Ezgi Akpınar

Assistant Professor of Marketing

Ezgi AKPINAR, Assistant Professor of Marketing

Ezgi’s main area of expertise are word of mouth, viral marketing and consumer behavior.
She holds a PhD in Marketing (2013) from Rotterdam School of Management, Erasmus University. She has been a visiting PhD student at Wharton, University of Pennsylvania.
She received her Bachelors’ with honors in Economics and Business Administration from the Koç University.  She got her Master’s degree in Marketing from the Tilburg University, receiving full scholarship. Ezgi is working as an Assistant Professor of Marketing and the Head of Business Administration at MEF University since 2014. Ezgi has taught a variety of marketing courses at the undergraduate and graduate levels. These include Introduction to Marketing, Viral Marketing and Unconscious Processes in Consumer Behavior. She has received the McKinsey & Company Best Marketing PhD Dissertation award. She has presented and acted as session chair in leading conferences such as Association of Consumer Research, Society for Consumer Psychology, European Marketing Academy. Her work has appeared in prestigious journals such as Journal of Personality and Social Psychology, Journal of Marketing Research.


Abstract for academics day:

Keeping the Threat “Far from Home”:

The Role of Self-Construal on Sharing Product Harm Information

Product harm information spreading in the marketplace may have profound consequences for companies, public policy makers and consumer welfare in general. However, limited research is available on when and why consumers share such information with others. This paper examines how self-relevance and self-construal affect the sharing of product harm information and details the underlying processes that shape sharing. Five experiments demonstrate that under independent self-construal, highly self-relevant product harm information is less likely to be shared. On the other hand, the reluctance in sharing highly self-relevant information is attenuated under interdependent self-construal. These effects are explained by the differences in self-serving processes and motivations for product harm information due to self-construal. The authors’ framework sheds light on why consumers keep the threat “far from home” and how companies can use these findings to deal with product harm information spreading.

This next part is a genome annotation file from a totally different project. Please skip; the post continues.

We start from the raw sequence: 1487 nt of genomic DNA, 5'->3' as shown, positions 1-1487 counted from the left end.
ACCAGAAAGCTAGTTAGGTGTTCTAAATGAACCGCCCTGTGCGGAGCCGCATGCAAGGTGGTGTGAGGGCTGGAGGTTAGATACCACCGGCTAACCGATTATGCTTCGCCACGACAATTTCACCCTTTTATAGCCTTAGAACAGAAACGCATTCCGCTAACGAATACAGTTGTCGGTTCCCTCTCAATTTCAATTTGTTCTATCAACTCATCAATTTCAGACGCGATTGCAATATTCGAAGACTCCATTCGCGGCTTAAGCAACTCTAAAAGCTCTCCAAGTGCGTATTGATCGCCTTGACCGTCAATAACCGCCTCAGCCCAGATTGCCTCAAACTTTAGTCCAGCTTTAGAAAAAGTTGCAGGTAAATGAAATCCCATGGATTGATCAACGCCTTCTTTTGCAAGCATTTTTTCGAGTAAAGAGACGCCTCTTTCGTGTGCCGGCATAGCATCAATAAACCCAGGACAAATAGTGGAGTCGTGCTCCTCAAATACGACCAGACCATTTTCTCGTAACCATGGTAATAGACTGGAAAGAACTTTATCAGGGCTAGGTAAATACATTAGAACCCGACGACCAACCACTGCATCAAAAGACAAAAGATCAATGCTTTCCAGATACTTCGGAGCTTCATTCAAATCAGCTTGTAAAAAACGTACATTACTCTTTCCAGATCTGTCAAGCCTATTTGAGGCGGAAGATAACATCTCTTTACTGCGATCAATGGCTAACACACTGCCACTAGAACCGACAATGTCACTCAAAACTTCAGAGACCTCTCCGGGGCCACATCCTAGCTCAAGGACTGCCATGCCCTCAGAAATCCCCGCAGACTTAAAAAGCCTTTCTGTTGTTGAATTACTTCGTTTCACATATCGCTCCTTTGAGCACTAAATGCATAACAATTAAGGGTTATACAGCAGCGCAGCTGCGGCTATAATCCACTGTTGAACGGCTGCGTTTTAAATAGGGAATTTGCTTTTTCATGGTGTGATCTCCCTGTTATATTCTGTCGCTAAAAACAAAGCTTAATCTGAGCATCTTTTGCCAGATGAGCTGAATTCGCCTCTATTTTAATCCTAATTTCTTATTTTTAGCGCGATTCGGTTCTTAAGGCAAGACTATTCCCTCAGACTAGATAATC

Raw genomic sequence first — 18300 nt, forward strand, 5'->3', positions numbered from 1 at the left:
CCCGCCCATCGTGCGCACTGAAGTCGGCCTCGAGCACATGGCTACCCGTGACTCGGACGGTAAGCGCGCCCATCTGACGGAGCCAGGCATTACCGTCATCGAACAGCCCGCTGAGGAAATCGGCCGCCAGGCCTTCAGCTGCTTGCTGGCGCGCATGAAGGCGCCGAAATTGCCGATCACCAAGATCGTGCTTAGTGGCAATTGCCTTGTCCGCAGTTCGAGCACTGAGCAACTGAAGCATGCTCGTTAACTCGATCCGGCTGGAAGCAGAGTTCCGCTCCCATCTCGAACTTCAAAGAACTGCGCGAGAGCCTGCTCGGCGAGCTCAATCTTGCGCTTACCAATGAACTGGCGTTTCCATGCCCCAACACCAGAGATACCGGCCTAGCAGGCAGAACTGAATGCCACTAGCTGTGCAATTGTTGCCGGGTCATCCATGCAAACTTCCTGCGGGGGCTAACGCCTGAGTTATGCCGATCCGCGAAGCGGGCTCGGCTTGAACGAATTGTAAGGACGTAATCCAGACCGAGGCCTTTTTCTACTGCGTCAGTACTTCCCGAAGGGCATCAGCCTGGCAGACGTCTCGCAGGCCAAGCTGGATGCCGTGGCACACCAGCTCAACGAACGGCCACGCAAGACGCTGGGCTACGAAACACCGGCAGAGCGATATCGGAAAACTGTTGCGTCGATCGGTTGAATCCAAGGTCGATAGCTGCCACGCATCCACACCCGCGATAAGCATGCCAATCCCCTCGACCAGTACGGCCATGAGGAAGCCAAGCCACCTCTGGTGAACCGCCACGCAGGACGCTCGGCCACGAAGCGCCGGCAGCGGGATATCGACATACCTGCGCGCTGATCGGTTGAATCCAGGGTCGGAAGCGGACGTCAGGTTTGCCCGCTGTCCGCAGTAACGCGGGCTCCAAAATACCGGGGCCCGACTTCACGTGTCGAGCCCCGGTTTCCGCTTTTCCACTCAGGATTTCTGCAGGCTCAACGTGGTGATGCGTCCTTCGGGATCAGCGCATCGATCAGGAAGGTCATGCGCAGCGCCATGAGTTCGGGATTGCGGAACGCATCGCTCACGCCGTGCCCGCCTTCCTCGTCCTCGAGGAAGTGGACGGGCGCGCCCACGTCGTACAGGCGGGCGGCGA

Abstract for practitioners day:

Valuable Virality

Given recent interest in social media, many brands now create content that they hope consumers will view and share with peers. While some campaigns indeed go “viral,” their value to the brand is limited if they do not boost brand evaluation or increase purchase. Consequently, a key question is how to create valuable virality, or content that is not only shared, but also benefits the brand. Share data from hundreds of real online ads, as well as controlled laboratory experiments, demonstrate that compared to informative appeals (which focus on product features), emotional appeals (which use drama, mood, music and other emotion-eliciting strategies) are more likely to be shared. Informative appeals, in contrast, boost brand evaluations and purchase because the brand is an integral part of the ad content. By combining the benefits of both approaches, emotional integral ads boost sharing while also bolstering brand-related outcomes. Our framework sheds light on how companies can generate valuable virality and the mechanisms underlying these effects.



ID Event Name Duration Başlangıç Tarihi:
2017 Yılı Kümpem Forum Perakende Konferansı – Sektör Günü 8 Hours May 12, 2017
2017 Yılı Kümpem Forum Perakende Konferansı – Akademik Gün 7 Hours May 11, 2017